|Bedtime reading -- even long after you outgrow the cradle!|
I was tucking in the not-so-little-anymore littlest one when it hit me that she is the only one I still read to on a regular basis – and that soon she’ll probably want to read on her own at bedtime, as her older brother and sister do now.
When the kids were little, we would take turns snuggling all together in one bed or another, rotating whose turn it was to choose the book. There were favorites, of course, most memorably Goodnight Moon and The Going to Bed Book. I can still recite large portions of both from memory.
As the kids grew – in both stature and story savvy – we moved to the stairs, where I could snuggle one child onto my lap and the other two on either side. We shifted from rhyming picture books to longer stories, then progressed to chapter books. I read the Little House on the Prairie series, a couple of E.B. White classics, and the first two or three Harry Potter books out loud to my children at bedtimes.
Gradually, as the older two became stronger independent readers, one or both of them would be too enmeshed in whatever book they were reading on their own to join the family bedtime reading session. I’d often find myself sitting unnecessarily on the stairs with only one child.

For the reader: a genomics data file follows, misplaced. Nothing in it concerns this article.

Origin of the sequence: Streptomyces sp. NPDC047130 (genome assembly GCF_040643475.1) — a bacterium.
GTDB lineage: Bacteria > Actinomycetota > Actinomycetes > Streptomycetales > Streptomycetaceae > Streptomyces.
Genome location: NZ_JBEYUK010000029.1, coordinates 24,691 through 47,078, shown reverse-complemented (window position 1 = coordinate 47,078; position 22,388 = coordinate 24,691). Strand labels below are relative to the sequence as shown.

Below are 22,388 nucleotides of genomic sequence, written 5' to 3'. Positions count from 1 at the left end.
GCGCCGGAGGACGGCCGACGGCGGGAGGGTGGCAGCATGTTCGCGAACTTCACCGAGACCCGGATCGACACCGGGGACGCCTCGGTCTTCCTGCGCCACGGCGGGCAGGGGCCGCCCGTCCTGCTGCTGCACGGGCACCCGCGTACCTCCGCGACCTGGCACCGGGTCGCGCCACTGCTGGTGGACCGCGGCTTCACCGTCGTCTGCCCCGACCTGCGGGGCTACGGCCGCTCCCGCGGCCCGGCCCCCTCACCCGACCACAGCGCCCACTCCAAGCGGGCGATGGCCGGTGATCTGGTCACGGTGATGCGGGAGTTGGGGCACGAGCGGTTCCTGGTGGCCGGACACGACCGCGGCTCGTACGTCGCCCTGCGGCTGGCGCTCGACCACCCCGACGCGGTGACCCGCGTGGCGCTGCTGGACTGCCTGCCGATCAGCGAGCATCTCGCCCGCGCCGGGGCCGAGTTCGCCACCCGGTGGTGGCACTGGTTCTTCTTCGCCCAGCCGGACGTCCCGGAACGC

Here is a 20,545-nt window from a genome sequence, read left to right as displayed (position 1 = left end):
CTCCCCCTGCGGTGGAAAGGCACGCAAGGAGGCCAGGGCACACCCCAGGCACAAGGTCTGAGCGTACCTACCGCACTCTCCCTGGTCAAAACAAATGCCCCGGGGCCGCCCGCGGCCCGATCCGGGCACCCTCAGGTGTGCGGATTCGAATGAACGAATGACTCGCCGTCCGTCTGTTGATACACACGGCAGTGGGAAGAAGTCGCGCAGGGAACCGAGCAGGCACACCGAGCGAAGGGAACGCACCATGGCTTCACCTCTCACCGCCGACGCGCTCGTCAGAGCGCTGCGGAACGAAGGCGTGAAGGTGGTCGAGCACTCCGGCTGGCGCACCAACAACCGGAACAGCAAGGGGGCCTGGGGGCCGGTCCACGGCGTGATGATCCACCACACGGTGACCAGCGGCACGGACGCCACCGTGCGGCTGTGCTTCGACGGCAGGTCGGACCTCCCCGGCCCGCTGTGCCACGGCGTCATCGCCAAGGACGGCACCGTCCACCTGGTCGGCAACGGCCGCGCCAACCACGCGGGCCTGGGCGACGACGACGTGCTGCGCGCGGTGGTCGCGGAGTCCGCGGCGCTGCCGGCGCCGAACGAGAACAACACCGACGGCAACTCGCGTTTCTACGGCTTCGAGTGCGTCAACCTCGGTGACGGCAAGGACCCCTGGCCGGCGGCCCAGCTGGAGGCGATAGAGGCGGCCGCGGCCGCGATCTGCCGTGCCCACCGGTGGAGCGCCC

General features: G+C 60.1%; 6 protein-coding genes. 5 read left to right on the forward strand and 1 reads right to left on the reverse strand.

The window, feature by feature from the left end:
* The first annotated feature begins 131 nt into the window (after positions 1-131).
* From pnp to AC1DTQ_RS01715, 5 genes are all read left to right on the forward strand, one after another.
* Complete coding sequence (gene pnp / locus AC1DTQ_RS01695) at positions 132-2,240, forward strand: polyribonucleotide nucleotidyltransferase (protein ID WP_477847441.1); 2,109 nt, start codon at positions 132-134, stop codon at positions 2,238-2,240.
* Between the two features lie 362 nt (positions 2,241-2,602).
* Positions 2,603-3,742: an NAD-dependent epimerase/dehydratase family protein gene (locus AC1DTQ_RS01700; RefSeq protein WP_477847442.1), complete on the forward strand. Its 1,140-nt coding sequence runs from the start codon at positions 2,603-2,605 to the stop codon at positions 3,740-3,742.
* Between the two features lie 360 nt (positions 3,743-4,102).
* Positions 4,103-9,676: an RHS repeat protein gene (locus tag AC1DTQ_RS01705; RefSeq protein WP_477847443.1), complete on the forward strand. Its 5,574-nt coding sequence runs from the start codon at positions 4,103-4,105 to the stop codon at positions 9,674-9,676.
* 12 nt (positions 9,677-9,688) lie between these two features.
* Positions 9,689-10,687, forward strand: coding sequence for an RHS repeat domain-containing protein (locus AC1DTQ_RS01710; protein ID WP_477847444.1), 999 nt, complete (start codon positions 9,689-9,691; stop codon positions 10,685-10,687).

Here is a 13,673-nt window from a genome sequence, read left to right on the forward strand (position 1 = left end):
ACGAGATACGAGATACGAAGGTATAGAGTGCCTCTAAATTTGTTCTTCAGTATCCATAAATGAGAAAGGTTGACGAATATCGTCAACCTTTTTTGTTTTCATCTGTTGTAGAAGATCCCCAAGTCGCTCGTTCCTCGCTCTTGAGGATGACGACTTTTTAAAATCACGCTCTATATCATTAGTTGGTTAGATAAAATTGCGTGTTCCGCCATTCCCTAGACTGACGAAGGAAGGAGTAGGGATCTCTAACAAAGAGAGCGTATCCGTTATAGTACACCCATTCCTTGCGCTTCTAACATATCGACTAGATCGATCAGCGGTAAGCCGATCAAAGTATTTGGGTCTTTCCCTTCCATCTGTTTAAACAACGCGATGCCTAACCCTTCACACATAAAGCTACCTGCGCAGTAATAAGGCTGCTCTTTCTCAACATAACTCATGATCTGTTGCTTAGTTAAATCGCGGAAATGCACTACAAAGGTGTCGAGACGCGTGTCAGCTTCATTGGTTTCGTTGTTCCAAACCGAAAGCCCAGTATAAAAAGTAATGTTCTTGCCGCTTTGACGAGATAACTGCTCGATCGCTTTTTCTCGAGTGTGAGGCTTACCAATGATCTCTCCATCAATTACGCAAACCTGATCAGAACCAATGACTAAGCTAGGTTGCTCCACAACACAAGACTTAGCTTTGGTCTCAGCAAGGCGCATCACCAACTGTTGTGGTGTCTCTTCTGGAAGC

Now the youngest McPhaul is an independent reader, too. We still read together most nights, she and I, although now we alternate pages: she reads a page to me, I read a page to her.
I tuck the other kids in before or after, sharing a few moments – often our only one-on-one time of the day – to hear the news from their day, or to answer kid questions, or to simply appreciate that they still want me to tuck them in.
Bedtime is, however, not always peaceful. A morning person by nature, I am often frazzled by then – distracted by the running list of things to do before I get to go to bed myself, thinking of some work challenge or household task, or frustrated by the disarray I find when I step into the kids’ rooms to say goodnight.
Many nights I have to will myself to take a deep, calming breath and carry on through tucking-in time with some sense of calm. (I am not always successful in this endeavor.)
The littlest one takes the longest to tuck in. She often has reading homework, which she insists on saving until bedtime. After that, there is a whole series of bedtime measures that must be taken: a special song, our secret handshake, and a specific sequence of kisses. This can be both sweet and exhausting.
Since my bedtime revelation last week, I am embracing the sweet side of the bedtime routine and trying to let go of the rest.
This youngest child and her older sister often tiptoe downstairs – or slide down the banister – to find me long after they’ve been tucked in. They need a drink of water or to pack something in a school bag or to tell me one more thing. Sometimes they’re just after an extra hug.
Some nights I hurry them back to bed with a quick squeeze and a firm admonition to go to sleep. But sometimes I linger in that last hug of the night. I notice how tall my children have become and wonder how much longer they’ll come to me for one more post-bedtime cuddle. I know this phase, too, will pass as they grow bigger, more independent, further from those nights of bedtime stories read together.